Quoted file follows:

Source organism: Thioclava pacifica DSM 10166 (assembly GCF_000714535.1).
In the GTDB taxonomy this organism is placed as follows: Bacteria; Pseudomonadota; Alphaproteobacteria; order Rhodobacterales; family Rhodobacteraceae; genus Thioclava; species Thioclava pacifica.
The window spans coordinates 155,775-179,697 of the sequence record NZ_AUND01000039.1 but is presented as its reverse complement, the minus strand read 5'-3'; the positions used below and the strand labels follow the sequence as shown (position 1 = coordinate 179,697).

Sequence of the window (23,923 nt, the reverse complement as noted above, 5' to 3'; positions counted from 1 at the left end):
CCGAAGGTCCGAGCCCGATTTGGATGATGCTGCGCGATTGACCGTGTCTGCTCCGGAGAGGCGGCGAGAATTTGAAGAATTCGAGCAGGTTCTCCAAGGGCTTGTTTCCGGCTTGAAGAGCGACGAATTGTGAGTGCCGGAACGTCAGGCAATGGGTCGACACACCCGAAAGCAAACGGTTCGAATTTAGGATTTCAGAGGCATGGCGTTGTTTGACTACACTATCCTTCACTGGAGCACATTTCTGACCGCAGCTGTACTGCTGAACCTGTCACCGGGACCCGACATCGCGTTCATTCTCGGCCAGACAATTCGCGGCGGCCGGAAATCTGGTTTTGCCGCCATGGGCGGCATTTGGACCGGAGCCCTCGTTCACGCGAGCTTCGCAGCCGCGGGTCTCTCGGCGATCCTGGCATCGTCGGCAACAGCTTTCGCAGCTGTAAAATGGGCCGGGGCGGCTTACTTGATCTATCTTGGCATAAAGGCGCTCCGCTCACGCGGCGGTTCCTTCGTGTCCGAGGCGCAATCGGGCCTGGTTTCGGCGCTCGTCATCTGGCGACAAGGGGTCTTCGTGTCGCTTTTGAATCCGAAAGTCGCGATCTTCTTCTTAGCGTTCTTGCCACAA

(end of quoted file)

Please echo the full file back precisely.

Source organism: Thioclava pacifica DSM 10166 (assembly GCF_000714535.1).
In the GTDB taxonomy this organism is placed as follows: Bacteria; Pseudomonadota; Alphaproteobacteria; order Rhodobacterales; family Rhodobacteraceae; genus Thioclava; species Thioclava pacifica.
The window spans coordinates 155,775-179,697 of the sequence record NZ_AUND01000039.1 but is presented as its reverse complement, the minus strand read 5'-3'; the positions used below and the strand labels follow the sequence as shown (position 1 = coordinate 179,697).

Sequence of the window (23,923 nt, the reverse complement as noted above, 5' to 3'; positions counted from 1 at the left end):
CCGAAGGTCCGAGCCCGATTTGGATGATGCTGCGCGATTGACCGTGTCTGCTCCGGAGAGGCGGCGAGAATTTGAAGAATTCGAGCAGGTTCTCCAAGGGCTTGTTTCCGGCTTGAAGAGCGACGAATTGTGAGTGCCGGAACGTCAGGCAATGGGTCGACACACCCGAAAGCAAACGGTTCGAATTTAGGATTTCAGAGGCATGGCGTTGTTTGACTACACTATCCTTCACTGGAGCACATTTCTGACCGCAGCTGTACTGCTGAACCTGTCACCGGGACCCGACATCGCGTTCATTCTCGGCCAGACAATTCGCGGCGGCCGGAAATCTGGTTTTGCCGCCATGGGCGGCATTTGGACCGGAGCCCTCGTTCACGCGAGCTTCGCAGCCGCGGGTCTCTCGGCGATCCTGGCATCGTCGGCAACAGCTTTCGCAGCTGTAAAATGGGCCGGGGCGGCTTACTTGATCTATCTTGGCATAAAGGCGCTCCGCTCACGCGGCGGTTCCTTCGTGTCCGAGGCGCAATCGGGCCTGGTTTCGGCGCTCGTCATCTGGCGACAAGGGGTCTTCGTGTCGCTTTTGAATCCGAAAGTCGCGATCTTCTTCTTAGCGTTCTTGCCACAA